In Between has a story to tell about a man close to death, running through the events of his life. It's frequently soulful yet melancholy, as he wraps his head around decades of ups and downs, and strives for a happy ending.

But these moments merely punctuate the meat of In Between, which is a surprisingly savage platform game with a smattering of puzzles.

It starts in a hospital, with the man in a wheelchair. This cut-scene of sorts plays out with minimal interaction, before you find yourself faced with a two-dimensional mazes full of spikes.

You can run left and right, but also jump to walls above, below and opposite, defying gravity.

Balls of hate

Even the tutorial takes effort to crack, but In Between is even more brutal when you venture beyond. The first set of levels involve the protagonist facing darkness, which flees when he stares it down, but otherwise follows, envelops, and extinguishes him.

Elsewhere, you battle pulsating balls of 'anger', deadly objects that follow your movements, and gelatinous blocks that reposition you when you attempt to leap through them.

It all comes across a bit like a level-based VVVVVV peppered with worthy narration. It's also frequently frustrating almost to a smartphone-flinging degree.

Much of this is down to the controls. In Between started life on Steam. On mobile, you get a virtual stick for movement and swipes for jumping.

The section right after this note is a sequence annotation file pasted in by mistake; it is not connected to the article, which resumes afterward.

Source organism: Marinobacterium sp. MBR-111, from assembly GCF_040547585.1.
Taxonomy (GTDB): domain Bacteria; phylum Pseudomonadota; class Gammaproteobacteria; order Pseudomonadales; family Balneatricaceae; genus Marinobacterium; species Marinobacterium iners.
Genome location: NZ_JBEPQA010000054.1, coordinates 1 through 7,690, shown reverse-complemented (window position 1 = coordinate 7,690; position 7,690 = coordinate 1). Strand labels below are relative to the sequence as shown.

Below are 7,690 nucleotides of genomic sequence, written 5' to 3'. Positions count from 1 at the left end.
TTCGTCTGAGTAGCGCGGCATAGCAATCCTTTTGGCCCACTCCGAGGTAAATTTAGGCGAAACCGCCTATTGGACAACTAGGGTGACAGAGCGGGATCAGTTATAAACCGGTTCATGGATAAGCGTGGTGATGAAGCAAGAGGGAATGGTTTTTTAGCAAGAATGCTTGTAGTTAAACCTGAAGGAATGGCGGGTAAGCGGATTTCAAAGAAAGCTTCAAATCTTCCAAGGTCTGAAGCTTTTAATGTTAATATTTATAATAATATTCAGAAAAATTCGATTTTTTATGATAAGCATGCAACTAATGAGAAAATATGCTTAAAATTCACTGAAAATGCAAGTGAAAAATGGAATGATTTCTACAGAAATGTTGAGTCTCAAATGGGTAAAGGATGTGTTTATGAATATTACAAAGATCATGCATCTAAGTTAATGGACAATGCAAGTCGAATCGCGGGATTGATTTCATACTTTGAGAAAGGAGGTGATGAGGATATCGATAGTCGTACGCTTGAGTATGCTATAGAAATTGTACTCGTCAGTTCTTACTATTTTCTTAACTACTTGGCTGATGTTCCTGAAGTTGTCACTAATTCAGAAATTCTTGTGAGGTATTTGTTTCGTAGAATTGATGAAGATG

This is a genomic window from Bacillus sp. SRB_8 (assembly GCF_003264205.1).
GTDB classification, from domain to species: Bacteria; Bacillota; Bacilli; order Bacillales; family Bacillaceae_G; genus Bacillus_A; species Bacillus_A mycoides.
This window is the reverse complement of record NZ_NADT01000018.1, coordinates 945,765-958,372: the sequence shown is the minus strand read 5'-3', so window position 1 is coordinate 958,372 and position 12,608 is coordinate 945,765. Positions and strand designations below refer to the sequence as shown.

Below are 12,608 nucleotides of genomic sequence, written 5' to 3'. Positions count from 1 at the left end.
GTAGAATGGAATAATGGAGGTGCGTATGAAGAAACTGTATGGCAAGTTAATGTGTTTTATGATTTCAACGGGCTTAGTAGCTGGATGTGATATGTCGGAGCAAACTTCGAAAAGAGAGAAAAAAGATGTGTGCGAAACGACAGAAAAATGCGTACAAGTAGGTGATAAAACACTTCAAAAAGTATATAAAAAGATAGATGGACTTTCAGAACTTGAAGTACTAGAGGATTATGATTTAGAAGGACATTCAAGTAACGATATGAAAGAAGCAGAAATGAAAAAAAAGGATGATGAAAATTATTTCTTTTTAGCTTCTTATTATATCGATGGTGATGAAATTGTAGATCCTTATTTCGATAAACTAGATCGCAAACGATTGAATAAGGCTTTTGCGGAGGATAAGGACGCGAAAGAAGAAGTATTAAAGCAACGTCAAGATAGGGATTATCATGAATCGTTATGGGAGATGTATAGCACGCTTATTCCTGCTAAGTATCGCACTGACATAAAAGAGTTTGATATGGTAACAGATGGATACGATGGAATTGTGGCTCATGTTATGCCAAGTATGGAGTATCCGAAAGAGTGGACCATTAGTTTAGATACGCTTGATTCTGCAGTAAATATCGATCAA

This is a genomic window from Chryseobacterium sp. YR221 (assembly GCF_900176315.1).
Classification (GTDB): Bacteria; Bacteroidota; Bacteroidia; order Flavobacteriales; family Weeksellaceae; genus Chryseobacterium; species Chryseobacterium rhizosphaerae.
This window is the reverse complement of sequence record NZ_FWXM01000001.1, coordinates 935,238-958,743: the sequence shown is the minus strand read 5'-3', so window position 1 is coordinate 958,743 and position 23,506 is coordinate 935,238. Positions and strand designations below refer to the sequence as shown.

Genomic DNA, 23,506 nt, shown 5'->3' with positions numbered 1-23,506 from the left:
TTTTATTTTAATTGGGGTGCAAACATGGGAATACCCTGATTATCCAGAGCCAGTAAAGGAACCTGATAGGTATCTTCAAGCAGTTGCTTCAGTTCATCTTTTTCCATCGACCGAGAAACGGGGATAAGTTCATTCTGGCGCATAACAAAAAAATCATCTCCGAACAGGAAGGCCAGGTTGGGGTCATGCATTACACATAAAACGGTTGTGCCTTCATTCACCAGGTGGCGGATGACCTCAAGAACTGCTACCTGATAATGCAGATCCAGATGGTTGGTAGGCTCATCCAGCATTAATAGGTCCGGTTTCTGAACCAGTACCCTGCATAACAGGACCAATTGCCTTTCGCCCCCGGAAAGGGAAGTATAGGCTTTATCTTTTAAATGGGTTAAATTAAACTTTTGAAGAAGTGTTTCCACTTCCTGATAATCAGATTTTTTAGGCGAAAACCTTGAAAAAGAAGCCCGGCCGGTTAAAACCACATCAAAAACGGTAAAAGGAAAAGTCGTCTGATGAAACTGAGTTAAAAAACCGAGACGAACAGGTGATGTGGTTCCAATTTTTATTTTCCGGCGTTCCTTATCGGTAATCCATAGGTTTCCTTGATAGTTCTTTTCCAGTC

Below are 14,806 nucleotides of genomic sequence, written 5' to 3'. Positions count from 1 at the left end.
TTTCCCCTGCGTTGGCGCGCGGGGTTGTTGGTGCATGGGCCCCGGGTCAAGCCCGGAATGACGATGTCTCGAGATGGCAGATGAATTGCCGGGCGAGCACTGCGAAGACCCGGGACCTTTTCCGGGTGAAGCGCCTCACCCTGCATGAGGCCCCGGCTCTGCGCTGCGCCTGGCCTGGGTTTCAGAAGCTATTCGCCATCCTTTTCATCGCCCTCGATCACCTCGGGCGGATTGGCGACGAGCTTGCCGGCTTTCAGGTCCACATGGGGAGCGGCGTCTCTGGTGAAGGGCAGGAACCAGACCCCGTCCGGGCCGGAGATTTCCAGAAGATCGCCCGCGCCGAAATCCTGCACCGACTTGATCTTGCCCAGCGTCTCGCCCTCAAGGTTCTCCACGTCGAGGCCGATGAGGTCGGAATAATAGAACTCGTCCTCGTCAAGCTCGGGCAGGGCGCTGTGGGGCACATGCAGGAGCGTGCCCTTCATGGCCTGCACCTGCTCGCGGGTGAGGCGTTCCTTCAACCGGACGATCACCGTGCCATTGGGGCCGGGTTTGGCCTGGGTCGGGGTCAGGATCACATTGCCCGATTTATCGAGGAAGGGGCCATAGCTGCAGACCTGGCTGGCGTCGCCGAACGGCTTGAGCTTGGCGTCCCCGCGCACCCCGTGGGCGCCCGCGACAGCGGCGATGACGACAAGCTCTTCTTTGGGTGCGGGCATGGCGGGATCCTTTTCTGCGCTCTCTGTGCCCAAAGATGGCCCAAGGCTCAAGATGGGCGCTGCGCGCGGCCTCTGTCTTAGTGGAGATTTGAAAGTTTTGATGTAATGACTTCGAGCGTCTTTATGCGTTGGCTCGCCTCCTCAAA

Too often you'll end up impaled on a spike because the controls didn't respond appropriately.

This is annoying enough when tackling part of a level for the tenth time, but even more so when you're expected to negotiate deadly objects at the kind of pace usually reserved for speedrun platform games.

Dying is difficult

In Between's desire for precision and irksome difficultly negatively impacts on the experience. Empathy for the protagonist erodes, and any desire to see through the entire story slowly evaporates.

Fortunately, you needn't defeat every one of the levels to continue, but the nature of the tale means you feel like you're missing out when skipping ahead.

Despite its flaws, In Between has a certain something that will keep you going. The touching story does enough to intrigue, and the level design is smart.

It's just a pity the game doesn't ease up just a bit as you plunge further into a breaking mind that threatens to break your own.